At the time of Ezekiel’s vision the Israelites were discouraged. Their nation had been divided by civil war, and they were now exiled to various locations across the Babylonian Empire. Ezekiel himself was in the twelfth year of his exile in a small Jewish colony on the Chebar River. A priest by trade, Ezekiel was called to prophesy to the remaining people in Jerusalem, his fellow exiles in the territory that was once Israel. The latter part of Ezekiel focuses on the restoration of Israel as a nation. In this section of the book we find chapter 37.

In His address to the Israelites, God identifies two maladies that weakened the Israelites: (1) their despair in captivity, and (2) their national division. First, God addresses their despair. God explains the vision to Ezekiel, “Son of man, these bones are the whole house of Israel; behold, they say, ‘Our bones are dried up and our hope is lost; we are clean cut off’ ” (Eze. 37:11). God identified His people as weak and pitiful, dry as bones. But He would not leave them in that state. After promising to open their graves and raise their dead, He continues in verse 14, “I will put my Spirit within you, and you shall live, and I will place you in your own land. Then you shall know that I am the Lord; I have spoken, and I will do it.” Again He emphasized the essential quality of the breath of God.

Second, God addresses their division. In Ezekiel 37:16-19 God commands Ezekiel to create a visual aid to help Him illustrate the fulfillment of His promise: two sticks tied together representing the tribe of Judah and the rest the house of Israel. In this way God declared through Ezekiel that the nation of Israel would be united in one purpose, under one King, in one kingdom. They would worship one God and follow one law. Here God painted a picture of post-Advent Jerusalem, where all of God’s people will be gathered together under the one eternal King and descendant of David.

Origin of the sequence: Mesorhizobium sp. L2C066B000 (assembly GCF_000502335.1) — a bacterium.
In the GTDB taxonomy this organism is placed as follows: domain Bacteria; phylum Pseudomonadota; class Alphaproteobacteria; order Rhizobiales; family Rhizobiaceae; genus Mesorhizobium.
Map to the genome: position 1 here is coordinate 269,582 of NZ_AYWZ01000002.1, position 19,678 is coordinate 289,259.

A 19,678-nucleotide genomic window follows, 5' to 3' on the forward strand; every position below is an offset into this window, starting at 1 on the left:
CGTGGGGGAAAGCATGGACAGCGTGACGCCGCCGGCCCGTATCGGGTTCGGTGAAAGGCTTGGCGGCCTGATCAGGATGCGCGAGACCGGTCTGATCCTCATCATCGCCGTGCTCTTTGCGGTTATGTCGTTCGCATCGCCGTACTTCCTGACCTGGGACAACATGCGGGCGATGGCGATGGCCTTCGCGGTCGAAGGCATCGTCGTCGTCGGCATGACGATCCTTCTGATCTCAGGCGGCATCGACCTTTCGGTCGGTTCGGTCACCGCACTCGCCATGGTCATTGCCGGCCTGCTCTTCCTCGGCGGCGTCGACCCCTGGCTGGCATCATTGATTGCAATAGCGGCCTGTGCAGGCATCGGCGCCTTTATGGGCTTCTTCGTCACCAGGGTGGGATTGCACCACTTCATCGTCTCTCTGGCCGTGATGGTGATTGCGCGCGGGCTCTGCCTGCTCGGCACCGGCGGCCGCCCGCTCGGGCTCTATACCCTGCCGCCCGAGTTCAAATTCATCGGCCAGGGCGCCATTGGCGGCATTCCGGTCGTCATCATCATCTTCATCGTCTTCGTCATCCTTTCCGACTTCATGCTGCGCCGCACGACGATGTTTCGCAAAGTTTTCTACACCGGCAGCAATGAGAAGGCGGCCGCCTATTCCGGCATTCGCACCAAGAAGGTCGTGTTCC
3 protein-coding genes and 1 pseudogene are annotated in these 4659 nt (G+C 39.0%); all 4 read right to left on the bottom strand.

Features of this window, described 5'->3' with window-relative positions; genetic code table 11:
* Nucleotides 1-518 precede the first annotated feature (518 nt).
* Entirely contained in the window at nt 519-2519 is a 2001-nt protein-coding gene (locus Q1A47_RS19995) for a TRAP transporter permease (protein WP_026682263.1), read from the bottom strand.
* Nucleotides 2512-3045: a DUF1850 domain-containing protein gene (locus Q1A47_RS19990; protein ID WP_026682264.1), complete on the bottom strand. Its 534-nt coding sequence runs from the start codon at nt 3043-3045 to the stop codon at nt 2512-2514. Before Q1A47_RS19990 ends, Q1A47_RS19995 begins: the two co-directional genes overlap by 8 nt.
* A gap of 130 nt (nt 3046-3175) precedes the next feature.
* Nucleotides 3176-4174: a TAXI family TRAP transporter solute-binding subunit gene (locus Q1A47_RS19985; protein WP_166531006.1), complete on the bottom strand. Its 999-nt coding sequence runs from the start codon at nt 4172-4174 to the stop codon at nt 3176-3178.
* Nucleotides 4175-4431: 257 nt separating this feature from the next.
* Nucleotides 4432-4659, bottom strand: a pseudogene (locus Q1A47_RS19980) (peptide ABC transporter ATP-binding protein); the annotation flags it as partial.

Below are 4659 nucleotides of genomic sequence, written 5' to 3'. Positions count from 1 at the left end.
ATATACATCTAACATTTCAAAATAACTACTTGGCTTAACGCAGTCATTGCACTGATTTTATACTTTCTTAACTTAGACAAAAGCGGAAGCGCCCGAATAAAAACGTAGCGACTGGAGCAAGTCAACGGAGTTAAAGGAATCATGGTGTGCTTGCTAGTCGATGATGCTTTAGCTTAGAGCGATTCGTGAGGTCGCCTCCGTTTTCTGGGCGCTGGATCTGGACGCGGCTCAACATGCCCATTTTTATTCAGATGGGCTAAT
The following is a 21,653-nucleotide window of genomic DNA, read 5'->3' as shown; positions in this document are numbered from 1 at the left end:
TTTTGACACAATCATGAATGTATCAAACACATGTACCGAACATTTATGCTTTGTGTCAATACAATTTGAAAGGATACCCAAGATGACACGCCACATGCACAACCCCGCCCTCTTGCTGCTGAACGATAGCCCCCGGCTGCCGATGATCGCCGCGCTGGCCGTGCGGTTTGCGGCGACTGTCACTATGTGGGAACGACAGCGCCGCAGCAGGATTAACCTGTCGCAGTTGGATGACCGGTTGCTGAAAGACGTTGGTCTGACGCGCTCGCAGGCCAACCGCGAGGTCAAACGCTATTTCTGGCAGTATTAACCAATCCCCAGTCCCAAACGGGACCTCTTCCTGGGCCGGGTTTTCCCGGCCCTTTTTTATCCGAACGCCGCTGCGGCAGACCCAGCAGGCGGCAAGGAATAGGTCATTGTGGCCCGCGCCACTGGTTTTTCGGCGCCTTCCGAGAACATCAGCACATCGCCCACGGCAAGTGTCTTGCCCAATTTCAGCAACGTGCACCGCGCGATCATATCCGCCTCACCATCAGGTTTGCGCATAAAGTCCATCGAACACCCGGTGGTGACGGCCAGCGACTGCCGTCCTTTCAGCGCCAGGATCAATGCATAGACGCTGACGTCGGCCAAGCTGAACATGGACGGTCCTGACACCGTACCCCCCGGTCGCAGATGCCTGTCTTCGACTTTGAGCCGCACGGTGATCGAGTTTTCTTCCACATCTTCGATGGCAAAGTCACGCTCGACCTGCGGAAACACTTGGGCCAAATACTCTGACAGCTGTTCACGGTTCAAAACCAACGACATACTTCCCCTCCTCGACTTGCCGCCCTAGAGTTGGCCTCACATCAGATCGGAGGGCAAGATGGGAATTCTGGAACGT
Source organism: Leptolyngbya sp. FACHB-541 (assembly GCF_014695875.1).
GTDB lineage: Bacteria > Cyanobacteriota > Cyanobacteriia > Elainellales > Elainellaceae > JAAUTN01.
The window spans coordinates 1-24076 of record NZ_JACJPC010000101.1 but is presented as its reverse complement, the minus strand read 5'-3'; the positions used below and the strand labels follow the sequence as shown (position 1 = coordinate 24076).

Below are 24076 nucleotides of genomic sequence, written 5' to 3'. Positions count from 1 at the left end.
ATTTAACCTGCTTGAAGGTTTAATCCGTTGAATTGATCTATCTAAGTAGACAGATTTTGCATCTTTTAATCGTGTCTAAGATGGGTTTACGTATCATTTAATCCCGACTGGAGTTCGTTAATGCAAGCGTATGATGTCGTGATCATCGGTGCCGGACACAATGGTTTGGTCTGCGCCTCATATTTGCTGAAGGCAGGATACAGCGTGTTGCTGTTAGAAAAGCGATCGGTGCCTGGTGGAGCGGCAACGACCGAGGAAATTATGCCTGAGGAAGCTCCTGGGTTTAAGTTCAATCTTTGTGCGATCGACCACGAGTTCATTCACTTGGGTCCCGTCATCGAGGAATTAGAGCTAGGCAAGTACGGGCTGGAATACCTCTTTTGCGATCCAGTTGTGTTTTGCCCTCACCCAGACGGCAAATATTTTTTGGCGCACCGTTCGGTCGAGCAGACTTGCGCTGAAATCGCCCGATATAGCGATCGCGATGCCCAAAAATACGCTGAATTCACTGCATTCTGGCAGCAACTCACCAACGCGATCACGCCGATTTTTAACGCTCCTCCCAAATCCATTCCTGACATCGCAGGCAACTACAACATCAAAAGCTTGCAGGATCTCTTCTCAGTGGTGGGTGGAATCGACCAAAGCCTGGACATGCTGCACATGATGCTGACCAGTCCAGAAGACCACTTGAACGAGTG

Life and Unity

God gives two solutions to the two maladies. The solution to the first, despair, is breath or the Spirit of God that gives life. The solution to the second, division, is unity under one God. When God gave this latter solution to the Israelites, He had the future in mind. We know from His prophecy about the unification of Israel that the application of His promise stretches from Ezekiel’s time to our present and on into the future until we are united as promised.

No doubt Ezekiel himself had often despaired over the state of Israel. No doubt the division of his people broke his heart. Ezekiel’s vision would have been a comfort to him, too, reminding him that God was in control and the true people of God would one day be reunited under the Messiah.

Could Ezekiel’s vision have an application to our contemporary church community? Is it possible that we are not fulfilling Christ’s desire of John 17:21, 22 for believers to “be one, just as you, Father, are in me, and I in you, that they also may be in us, so that the world may believe that you have sent me”? Is it possible that some of us are not just lukewarm but spiritually dry? Could our focus on nominal Christianity and doctrinal distinction be leaving us brittle and dusty on the floor of a forgotten valley?

It takes individuals to form a church. Along with millions of others, we make up the Adventist Church and are therefore responsible for the spiritual growth and formation of our church, locally and globally. If we are dry, our church is dry. If we are divided, our church is divided. But if we are on fire, our church is on fire. And if we are united, our church is united. Examine yourself. Are you dry? Do you resonate with the Israelites? If so, do not lose hope.

God’s final miracle in the valley of dry bones was restoring the bodies by His breath. With His Spirit in them, they stood, an army ready for battle. Our church may be dry. Our church may be divided. But if we ask for His Spirit to fill us personally and our church corporately, God will not leave us desolate. God will raise us up as an army, prepared to meet any difficulty that comes our way, because we have the Spirit of the living sovereign Lord in us.

* Bible quotations in this article are from the English Standard Version.

Sarah Gane Burton

Sarah Gane Burton is a freelance writer and copy editor based in Berrien Springs, Michigan, where she lives with her husband and two children.